I much prefer Japanese food. It must be the finest cuisine in the world. Leaves China’s offerings in the dust!

September 19, 2005 @ 12:55 pm | Comment

I miss the 冰皮 (bing pi) kind you can get in Singapore, with flavored skins. I wonder if it’s sold in China too, or whether it’s a purely local invention.

September 19, 2005 @ 1:14 pm | Comment

I ate 1/8 piece of cake this time. Lotus and salty eggyolk inside. Not bad, although I am not a big fan of mooncakes. Actually I was forced to eat mooncake in this festival by my parents when I was a kid. I really hated them then. However their taste seems to be getting better every year.

September 19, 2005 @ 1:24 pm | Comment

Just read this interesting Reuters article:

Dark side of the mooncakes

(Reuters) — The people of Beijing munched through 15,000 tonnes of mooncakes — more than 1 kg (2.2 lb) per person — and bought one tenth of all the round cakes sold nationwide for Sunday’s Mid-Autumn Festival, Xinhua news agency said Monday.

The traditional, heavy pastries, symbols of the moon and common gifts for family, friends and business associates, have become a huge business in China with elaborate, lavishly packaged sets of just a few cakes commanding sky-high prices.

Around this year’s moon festival, when families get together for dinner and to observe the largest full moon of the year, mooncake sales in the Chinese capital alone hit nearly 1 billion yuan, Xinhua said.

For all their popularity, mooncakes are subjects of annual controversy over their climbing prices, the waste generated by their excessive packaging and unsavory makers grinding up the previous year’s cakes for use in new batches.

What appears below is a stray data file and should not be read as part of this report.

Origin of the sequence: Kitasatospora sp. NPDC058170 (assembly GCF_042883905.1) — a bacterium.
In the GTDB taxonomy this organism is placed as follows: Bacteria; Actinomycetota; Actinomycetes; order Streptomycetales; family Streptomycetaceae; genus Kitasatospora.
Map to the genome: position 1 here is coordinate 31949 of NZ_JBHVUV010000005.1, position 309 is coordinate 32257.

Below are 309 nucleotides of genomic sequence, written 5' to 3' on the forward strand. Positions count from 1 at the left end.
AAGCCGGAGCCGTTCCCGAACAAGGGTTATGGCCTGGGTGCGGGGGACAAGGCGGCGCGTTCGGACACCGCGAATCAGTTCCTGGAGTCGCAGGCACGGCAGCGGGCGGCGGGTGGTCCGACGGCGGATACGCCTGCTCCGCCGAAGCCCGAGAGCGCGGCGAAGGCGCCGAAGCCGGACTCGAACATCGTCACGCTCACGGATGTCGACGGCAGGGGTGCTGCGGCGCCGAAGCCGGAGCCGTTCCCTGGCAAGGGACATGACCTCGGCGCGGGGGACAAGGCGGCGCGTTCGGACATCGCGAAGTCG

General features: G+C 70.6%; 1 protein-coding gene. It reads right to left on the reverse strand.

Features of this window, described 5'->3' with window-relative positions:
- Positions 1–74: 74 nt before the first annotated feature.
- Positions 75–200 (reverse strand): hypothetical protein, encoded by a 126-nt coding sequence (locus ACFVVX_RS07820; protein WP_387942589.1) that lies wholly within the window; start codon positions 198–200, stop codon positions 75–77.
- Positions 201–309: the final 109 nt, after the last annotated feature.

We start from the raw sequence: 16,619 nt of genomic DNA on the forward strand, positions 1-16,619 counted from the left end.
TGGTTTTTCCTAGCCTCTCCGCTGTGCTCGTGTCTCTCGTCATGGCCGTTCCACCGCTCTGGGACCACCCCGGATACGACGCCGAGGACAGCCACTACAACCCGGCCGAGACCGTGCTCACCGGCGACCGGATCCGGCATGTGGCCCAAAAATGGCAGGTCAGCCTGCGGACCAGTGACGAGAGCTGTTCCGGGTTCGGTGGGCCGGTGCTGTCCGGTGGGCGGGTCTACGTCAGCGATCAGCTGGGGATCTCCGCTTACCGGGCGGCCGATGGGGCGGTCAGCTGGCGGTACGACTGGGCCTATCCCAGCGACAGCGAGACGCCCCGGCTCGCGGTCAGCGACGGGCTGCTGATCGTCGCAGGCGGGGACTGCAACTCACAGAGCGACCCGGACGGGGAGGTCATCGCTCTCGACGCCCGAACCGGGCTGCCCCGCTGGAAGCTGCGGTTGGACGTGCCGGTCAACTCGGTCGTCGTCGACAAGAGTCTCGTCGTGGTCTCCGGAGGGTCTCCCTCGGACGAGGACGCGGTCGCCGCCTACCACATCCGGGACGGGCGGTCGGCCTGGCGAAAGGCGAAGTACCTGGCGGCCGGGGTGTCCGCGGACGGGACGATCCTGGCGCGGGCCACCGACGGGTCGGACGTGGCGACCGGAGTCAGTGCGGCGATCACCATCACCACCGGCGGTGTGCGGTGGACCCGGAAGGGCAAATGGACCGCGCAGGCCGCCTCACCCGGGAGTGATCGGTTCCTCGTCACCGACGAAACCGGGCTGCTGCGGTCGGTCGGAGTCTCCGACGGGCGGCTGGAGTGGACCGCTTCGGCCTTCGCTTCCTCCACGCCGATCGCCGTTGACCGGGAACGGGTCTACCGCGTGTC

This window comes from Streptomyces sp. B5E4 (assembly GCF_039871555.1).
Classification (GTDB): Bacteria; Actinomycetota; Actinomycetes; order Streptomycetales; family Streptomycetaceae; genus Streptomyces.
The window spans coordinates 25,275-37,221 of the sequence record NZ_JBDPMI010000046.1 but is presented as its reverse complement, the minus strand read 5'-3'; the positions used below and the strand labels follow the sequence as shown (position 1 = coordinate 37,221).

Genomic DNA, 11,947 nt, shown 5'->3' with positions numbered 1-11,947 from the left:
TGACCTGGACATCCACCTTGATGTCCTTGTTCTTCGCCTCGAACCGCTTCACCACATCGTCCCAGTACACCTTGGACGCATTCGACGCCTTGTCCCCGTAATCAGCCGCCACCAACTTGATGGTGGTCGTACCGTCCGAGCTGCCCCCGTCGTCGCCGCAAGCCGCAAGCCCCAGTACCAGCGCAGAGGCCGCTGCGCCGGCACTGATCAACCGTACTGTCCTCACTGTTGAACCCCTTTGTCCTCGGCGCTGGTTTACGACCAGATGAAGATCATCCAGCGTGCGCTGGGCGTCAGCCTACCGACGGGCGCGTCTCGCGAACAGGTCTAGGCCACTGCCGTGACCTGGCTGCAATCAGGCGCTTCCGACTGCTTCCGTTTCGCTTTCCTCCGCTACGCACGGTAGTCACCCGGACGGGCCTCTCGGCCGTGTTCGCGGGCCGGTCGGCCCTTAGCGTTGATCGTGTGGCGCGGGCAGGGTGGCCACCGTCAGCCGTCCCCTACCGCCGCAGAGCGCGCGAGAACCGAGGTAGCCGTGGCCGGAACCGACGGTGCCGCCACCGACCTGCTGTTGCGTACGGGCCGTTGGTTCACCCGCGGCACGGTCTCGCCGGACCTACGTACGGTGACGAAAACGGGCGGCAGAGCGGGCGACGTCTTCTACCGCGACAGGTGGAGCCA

Earlier this year, the central government launched a crackdown on over-the-top mooncake packages containing such lavish gifts as solid gold Buddha statues and sometimes offered as bribes to government officials.

But the controversies have not left a bad taste in China’s mouth about the pastries, which come filled with salted duck egg yolk, lotus seed paste and even chocolate or ice cream.

The cakes symbolize the overthrow of the Mongols at the end of the Yuan dynasty in the 14th century when, according to legend, secret notes baked into sweets helped spark an uprising.

September 19, 2005 @ 2:07 pm | Comment

I must admit, I never knew that mooncakes symbolized the overthrow of the Mongols at the end of the Yuan dynasty.

Was anyone else aware of this… it just me?!

September 19, 2005 @ 2:10 pm | Comment

I think I used to know that, Martyn! But like many other things, I’d kind of forgotten it.

I have heard about mooncake corruption though. There was a very entertaining article about it last year in one of the major papers.

I had not heard, however, about grinding up last year’s for this years. Ugh!

September 19, 2005 @ 2:46 pm | Comment

Hey Steve I agree with you. Mooncake during mid-fall is like fruit cake during christmas.

September 19, 2005 @ 2:58 pm | Comment

TalktalkChina has a funny story about mooncakes too. Some interesting comments as well.

September 19, 2005 @ 2:58 pm | Comment

This really made me laugh this morning.
British forces ‘rescued’ two undercover commandos arrested by Iraqi forces. According to the Iraqis,
“A British force of more than 10 tanks backed by helicopters attacked the central jail and destroyed it. This is an irresponsible act,” adding that the British force had spirited the prisoners away to an unknown location.